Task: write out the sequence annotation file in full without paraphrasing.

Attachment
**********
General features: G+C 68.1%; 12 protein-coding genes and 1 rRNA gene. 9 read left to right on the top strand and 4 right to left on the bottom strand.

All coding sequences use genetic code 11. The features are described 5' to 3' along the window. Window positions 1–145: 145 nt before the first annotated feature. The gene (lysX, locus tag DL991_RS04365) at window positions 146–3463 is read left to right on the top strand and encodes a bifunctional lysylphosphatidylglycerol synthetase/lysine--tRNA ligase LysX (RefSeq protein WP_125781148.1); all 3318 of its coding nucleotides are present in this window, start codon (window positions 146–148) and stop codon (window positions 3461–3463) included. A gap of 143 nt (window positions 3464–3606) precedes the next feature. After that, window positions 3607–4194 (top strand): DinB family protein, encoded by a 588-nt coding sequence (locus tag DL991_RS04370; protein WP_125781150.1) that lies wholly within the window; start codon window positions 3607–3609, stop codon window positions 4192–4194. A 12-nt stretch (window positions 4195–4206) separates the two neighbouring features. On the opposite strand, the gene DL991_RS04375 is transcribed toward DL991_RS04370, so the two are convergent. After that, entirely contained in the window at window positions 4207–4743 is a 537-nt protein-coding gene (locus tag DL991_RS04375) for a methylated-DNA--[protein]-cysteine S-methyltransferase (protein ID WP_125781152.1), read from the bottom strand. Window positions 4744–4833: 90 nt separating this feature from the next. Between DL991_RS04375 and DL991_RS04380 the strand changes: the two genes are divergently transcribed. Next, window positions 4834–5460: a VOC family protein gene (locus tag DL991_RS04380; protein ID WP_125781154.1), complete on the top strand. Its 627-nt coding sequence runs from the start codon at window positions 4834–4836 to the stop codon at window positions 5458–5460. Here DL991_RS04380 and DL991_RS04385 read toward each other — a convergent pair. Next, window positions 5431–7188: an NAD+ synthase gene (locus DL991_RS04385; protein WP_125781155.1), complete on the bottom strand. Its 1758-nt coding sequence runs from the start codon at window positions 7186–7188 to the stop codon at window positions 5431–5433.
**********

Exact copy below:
General features: G+C 68.1%; 12 protein-coding genes and 1 rRNA gene. 9 read left to right on the top strand and 4 right to left on the bottom strand.

All coding sequences use genetic code 11. The features are described 5' to 3' along the window. Window positions 1–145: 145 nt before the first annotated feature. The gene (lysX, locus tag DL991_RS04365) at window positions 146–3463 is read left to right on the top strand and encodes a bifunctional lysylphosphatidylglycerol synthetase/lysine--tRNA ligase LysX (RefSeq protein WP_125781148.1); all 3318 of its coding nucleotides are present in this window, start codon (window positions 146–148) and stop codon (window positions 3461–3463) included. A gap of 143 nt (window positions 3464–3606) precedes the next feature. After that, window positions 3607–4194 (top strand): DinB family protein, encoded by a 588-nt coding sequence (locus tag DL991_RS04370; protein WP_125781150.1) that lies wholly within the window; start codon window positions 3607–3609, stop codon window positions 4192–4194. A 12-nt stretch (window positions 4195–4206) separates the two neighbouring features. On the opposite strand, the gene DL991_RS04375 is transcribed toward DL991_RS04370, so the two are convergent. After that, entirely contained in the window at window positions 4207–4743 is a 537-nt protein-coding gene (locus tag DL991_RS04375) for a methylated-DNA--[protein]-cysteine S-methyltransferase (protein ID WP_125781152.1), read from the bottom strand. Window positions 4744–4833: 90 nt separating this feature from the next. Between DL991_RS04375 and DL991_RS04380 the strand changes: the two genes are divergently transcribed. Next, window positions 4834–5460: a VOC family protein gene (locus tag DL991_RS04380; protein ID WP_125781154.1), complete on the top strand. Its 627-nt coding sequence runs from the start codon at window positions 4834–4836 to the stop codon at window positions 5458–5460. Here DL991_RS04380 and DL991_RS04385 read toward each other — a convergent pair. Next, window positions 5431–7188: an NAD+ synthase gene (locus DL991_RS04385; protein WP_125781155.1), complete on the bottom strand. Its 1758-nt coding sequence runs from the start codon at window positions 7186–7188 to the stop codon at window positions 5431–5433.